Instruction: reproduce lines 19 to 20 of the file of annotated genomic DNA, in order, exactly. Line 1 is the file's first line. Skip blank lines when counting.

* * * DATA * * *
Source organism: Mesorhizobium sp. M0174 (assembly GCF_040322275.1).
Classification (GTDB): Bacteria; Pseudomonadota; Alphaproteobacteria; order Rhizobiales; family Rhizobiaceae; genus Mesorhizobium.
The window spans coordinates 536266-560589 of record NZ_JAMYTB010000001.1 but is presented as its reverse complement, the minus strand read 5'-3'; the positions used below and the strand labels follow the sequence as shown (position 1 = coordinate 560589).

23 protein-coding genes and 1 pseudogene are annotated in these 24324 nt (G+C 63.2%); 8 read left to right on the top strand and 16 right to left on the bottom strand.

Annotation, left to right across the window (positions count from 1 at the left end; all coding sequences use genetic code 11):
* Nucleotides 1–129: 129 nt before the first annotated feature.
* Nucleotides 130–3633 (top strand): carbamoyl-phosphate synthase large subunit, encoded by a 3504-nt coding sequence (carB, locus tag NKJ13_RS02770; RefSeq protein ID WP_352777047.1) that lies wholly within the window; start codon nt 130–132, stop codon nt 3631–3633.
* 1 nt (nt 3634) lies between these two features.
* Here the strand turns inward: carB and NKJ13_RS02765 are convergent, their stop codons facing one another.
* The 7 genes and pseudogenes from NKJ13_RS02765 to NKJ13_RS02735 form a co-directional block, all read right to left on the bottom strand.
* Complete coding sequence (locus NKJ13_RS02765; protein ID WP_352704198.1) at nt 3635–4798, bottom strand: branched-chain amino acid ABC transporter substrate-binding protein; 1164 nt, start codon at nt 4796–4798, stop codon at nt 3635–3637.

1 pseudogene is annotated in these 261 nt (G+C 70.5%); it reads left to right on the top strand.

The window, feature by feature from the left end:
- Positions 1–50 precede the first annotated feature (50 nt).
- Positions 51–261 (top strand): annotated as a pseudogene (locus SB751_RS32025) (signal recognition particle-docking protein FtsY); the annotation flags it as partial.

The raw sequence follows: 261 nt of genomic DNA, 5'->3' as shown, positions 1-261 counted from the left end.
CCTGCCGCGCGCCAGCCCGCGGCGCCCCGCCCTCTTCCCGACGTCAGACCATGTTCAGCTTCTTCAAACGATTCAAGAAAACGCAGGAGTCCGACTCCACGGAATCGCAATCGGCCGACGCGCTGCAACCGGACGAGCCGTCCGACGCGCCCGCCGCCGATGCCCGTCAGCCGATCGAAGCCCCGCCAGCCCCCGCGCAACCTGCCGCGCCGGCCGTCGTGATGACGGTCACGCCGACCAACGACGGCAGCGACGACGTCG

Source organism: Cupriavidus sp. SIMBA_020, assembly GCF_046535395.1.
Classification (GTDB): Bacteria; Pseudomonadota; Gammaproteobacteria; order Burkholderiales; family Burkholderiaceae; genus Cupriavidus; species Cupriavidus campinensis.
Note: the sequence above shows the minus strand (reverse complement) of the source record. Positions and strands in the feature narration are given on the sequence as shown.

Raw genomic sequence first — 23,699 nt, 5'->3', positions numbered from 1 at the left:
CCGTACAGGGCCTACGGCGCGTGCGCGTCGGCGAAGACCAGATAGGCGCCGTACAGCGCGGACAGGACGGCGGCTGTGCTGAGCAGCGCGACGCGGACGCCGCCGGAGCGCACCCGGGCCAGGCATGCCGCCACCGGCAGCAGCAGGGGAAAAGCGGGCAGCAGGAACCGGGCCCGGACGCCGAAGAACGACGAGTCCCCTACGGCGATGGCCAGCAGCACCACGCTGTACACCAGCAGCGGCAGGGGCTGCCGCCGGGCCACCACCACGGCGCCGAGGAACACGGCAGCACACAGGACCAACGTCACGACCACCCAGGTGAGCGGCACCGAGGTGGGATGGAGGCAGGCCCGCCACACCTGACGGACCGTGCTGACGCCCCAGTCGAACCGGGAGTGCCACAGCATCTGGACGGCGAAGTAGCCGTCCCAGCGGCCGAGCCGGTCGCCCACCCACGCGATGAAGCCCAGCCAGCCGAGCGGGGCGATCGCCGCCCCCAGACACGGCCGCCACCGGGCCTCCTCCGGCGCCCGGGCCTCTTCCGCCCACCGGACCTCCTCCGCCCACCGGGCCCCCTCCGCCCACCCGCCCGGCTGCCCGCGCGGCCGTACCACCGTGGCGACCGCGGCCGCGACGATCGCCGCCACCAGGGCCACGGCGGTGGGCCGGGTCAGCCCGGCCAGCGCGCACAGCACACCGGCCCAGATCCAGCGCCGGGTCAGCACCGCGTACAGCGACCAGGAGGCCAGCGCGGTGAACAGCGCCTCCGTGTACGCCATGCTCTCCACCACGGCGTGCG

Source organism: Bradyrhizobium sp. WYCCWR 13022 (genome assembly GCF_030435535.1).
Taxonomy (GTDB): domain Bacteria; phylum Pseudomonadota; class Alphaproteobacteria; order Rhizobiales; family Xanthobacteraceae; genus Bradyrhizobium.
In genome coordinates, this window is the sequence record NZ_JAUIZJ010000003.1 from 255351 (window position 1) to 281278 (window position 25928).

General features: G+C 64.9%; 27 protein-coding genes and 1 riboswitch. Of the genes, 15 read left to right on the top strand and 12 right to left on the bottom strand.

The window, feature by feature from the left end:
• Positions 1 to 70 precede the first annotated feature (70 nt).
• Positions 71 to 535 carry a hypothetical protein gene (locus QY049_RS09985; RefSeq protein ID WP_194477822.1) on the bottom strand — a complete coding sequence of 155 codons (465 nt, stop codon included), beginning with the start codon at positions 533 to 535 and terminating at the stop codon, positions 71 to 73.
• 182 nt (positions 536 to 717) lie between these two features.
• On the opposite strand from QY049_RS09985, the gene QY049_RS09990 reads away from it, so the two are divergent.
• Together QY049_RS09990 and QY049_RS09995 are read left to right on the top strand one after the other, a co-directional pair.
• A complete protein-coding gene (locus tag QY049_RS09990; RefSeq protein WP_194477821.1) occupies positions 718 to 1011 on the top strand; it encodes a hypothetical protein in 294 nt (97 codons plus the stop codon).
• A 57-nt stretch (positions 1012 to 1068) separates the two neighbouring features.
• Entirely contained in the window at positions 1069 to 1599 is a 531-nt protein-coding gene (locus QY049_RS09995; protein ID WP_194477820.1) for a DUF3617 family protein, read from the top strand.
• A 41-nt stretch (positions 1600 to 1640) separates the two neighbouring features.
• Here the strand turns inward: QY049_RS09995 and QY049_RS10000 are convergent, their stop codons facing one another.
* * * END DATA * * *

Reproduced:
Classification (GTDB): Bacteria; Pseudomonadota; Gammaproteobacteria; order Burkholderiales; family Burkholderiaceae; genus Cupriavidus; species Cupriavidus campinensis.
Note: the sequence above shows the minus strand (reverse complement) of the source record. Positions and strands in the feature narration are given on the sequence as shown.